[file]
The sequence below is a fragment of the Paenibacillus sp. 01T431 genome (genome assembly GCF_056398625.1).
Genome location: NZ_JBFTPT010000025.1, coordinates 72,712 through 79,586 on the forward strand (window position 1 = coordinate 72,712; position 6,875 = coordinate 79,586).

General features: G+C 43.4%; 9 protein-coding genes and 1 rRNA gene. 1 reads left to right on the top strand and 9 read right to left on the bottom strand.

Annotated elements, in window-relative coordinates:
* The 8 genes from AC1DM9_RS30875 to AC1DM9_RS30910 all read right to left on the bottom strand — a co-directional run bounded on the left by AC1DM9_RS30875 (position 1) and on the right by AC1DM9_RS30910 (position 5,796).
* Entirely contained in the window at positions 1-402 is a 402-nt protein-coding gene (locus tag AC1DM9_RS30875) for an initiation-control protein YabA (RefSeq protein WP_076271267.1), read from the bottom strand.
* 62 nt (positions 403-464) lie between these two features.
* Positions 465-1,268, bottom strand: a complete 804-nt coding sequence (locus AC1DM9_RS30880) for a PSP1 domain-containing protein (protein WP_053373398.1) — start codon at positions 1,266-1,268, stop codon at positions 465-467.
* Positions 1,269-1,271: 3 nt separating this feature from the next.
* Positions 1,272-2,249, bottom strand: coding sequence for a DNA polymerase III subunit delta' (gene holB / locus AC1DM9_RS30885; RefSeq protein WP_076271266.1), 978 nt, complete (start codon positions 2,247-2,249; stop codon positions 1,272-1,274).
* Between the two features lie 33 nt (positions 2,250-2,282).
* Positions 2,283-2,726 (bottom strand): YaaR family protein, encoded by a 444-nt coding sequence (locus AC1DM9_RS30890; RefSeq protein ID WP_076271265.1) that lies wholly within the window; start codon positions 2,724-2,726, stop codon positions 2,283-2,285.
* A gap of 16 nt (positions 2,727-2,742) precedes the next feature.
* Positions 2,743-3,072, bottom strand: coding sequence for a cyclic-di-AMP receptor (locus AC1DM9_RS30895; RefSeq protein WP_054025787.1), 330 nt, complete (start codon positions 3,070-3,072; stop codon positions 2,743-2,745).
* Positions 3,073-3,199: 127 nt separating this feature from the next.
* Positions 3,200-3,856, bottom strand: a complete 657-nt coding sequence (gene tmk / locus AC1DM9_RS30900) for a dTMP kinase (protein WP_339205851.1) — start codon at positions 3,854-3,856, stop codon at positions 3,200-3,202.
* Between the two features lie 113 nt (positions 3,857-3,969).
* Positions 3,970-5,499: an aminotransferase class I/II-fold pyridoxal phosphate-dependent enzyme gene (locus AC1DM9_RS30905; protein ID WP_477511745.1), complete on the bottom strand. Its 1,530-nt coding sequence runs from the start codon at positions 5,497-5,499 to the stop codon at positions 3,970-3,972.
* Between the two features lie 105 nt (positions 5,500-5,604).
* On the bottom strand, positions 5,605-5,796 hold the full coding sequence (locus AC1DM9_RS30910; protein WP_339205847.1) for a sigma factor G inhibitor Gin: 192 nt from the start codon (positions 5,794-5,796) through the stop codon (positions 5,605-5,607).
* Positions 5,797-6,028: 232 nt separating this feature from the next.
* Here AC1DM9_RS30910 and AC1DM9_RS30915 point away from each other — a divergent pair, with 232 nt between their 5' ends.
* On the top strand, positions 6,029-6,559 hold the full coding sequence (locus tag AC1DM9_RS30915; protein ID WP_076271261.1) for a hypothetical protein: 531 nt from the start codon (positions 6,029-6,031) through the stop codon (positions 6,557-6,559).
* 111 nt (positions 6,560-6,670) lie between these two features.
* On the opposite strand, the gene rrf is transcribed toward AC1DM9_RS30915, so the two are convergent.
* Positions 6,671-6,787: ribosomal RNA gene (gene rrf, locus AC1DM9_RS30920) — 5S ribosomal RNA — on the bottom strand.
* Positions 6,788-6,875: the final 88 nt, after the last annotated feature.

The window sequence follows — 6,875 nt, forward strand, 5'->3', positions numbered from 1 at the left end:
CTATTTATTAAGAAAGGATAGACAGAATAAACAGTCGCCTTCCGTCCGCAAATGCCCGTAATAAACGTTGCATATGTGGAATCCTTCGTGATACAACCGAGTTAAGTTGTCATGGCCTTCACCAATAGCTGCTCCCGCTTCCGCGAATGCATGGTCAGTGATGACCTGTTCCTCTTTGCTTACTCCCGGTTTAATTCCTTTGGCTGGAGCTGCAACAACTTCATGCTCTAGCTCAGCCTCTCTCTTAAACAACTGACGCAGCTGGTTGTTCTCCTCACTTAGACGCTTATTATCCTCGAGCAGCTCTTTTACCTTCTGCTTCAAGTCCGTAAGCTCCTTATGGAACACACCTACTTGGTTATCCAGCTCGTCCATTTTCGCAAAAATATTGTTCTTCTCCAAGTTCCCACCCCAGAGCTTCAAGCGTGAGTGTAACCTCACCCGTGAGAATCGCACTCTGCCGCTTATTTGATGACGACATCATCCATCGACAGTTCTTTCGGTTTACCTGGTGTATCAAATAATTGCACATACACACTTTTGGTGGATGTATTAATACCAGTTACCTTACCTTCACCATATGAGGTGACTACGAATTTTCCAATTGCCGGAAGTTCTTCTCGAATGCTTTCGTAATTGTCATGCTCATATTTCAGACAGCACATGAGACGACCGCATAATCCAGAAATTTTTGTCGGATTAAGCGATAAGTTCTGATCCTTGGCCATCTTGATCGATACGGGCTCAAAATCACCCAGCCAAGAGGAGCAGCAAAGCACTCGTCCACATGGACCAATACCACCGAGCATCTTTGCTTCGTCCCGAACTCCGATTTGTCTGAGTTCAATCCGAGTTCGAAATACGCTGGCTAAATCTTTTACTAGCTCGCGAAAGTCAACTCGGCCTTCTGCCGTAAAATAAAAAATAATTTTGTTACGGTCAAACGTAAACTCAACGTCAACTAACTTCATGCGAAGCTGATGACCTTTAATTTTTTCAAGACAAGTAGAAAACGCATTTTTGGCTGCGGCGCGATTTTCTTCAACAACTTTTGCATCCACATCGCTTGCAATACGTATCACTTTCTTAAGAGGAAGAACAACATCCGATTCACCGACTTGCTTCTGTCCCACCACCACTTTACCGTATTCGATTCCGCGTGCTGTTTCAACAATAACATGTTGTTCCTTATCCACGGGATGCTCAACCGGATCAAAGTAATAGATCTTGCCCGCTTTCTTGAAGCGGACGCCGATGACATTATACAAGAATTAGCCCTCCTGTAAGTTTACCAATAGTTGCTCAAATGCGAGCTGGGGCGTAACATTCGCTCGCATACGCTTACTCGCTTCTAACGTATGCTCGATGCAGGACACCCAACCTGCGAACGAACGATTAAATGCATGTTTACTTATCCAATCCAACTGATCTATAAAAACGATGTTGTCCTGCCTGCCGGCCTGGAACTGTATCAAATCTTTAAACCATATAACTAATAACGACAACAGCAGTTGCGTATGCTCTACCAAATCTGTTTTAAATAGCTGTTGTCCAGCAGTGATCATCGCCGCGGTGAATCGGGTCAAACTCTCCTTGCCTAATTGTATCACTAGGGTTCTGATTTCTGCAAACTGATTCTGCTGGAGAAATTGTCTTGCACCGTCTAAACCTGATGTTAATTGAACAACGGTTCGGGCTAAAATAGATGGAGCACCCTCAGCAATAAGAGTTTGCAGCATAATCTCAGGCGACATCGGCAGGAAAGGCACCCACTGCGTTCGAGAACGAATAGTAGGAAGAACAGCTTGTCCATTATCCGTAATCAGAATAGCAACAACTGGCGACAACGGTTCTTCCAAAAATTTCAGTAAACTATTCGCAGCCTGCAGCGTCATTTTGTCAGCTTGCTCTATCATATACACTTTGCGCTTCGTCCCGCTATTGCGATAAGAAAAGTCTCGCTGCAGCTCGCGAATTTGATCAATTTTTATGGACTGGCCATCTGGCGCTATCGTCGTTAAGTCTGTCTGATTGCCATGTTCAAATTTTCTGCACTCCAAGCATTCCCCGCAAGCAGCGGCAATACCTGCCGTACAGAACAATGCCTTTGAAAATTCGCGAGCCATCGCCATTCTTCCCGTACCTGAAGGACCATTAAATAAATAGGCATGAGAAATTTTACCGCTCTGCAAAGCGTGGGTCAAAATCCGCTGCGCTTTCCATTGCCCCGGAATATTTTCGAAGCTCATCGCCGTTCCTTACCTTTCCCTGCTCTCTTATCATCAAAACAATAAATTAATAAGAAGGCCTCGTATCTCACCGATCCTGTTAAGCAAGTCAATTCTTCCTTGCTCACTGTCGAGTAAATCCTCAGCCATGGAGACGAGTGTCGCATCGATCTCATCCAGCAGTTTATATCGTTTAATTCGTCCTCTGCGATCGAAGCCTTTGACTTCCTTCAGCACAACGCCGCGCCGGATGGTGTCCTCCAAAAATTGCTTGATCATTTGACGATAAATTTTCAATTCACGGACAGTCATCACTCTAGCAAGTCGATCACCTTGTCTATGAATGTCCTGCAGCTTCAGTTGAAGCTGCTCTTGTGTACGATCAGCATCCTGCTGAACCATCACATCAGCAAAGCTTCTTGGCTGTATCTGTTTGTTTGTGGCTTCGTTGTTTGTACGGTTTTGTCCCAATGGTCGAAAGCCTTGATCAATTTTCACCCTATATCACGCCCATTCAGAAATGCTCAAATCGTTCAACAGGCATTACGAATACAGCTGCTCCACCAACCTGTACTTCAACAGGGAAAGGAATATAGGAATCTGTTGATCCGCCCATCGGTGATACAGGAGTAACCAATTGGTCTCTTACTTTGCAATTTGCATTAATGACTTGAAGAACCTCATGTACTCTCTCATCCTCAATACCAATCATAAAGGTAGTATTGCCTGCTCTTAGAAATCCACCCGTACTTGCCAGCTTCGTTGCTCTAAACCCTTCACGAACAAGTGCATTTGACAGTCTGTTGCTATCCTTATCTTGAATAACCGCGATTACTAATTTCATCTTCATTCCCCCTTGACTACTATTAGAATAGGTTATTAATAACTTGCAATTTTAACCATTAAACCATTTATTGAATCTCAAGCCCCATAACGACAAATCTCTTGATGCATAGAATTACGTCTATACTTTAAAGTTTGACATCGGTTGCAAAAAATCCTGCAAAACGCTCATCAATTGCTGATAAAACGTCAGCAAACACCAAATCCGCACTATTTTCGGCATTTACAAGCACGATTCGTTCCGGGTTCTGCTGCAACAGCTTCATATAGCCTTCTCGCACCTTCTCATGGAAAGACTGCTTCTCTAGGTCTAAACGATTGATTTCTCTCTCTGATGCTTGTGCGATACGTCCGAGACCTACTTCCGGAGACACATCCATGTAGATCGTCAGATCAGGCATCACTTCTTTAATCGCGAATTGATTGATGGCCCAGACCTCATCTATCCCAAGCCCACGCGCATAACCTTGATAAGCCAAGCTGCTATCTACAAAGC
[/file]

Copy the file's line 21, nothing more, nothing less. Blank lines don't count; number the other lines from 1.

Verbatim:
* Positions 5,797-6,028: 232 nt separating this feature from the next.